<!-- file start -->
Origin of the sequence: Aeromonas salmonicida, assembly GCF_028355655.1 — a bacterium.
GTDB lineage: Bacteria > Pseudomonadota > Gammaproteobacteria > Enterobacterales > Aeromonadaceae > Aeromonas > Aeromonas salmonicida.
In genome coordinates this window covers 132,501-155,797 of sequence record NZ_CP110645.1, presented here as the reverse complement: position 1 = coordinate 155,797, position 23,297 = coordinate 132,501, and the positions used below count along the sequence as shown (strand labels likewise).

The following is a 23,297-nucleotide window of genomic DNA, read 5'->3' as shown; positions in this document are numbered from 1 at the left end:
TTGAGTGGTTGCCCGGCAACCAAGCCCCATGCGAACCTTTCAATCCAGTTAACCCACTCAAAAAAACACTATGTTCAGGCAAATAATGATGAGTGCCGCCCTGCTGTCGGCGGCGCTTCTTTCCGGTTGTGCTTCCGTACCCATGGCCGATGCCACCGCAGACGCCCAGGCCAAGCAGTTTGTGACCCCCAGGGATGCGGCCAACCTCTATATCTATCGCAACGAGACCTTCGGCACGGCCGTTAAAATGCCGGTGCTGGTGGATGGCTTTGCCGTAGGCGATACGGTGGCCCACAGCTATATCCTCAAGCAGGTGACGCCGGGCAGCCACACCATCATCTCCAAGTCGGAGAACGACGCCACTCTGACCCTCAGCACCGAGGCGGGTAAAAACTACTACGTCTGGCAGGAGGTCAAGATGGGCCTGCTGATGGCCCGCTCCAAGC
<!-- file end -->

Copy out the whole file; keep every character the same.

Origin of the sequence: Aeromonas salmonicida, assembly GCF_028355655.1 — a bacterium.
GTDB lineage: Bacteria > Pseudomonadota > Gammaproteobacteria > Enterobacterales > Aeromonadaceae > Aeromonas > Aeromonas salmonicida.
In genome coordinates this window covers 132,501-155,797 of sequence record NZ_CP110645.1, presented here as the reverse complement: position 1 = coordinate 155,797, position 23,297 = coordinate 132,501, and the positions used below count along the sequence as shown (strand labels likewise).

The following is a 23,297-nucleotide window of genomic DNA, read 5'->3' as shown; positions in this document are numbered from 1 at the left end:
TTGAGTGGTTGCCCGGCAACCAAGCCCCATGCGAACCTTTCAATCCAGTTAACCCACTCAAAAAAACACTATGTTCAGGCAAATAATGATGAGTGCCGCCCTGCTGTCGGCGGCGCTTCTTTCCGGTTGTGCTTCCGTACCCATGGCCGATGCCACCGCAGACGCCCAGGCCAAGCAGTTTGTGACCCCCAGGGATGCGGCCAACCTCTATATCTATCGCAACGAGACCTTCGGCACGGCCGTTAAAATGCCGGTGCTGGTGGATGGCTTTGCCGTAGGCGATACGGTGGCCCACAGCTATATCCTCAAGCAGGTGACGCCGGGCAGCCACACCATCATCTCCAAGTCGGAGAACGACGCCACTCTGACCCTCAGCACCGAGGCGGGTAAAAACTACTACGTCTGGCAGGAGGTCAAGATGGGCCTGCTGATGGCCCGCTCCAAGC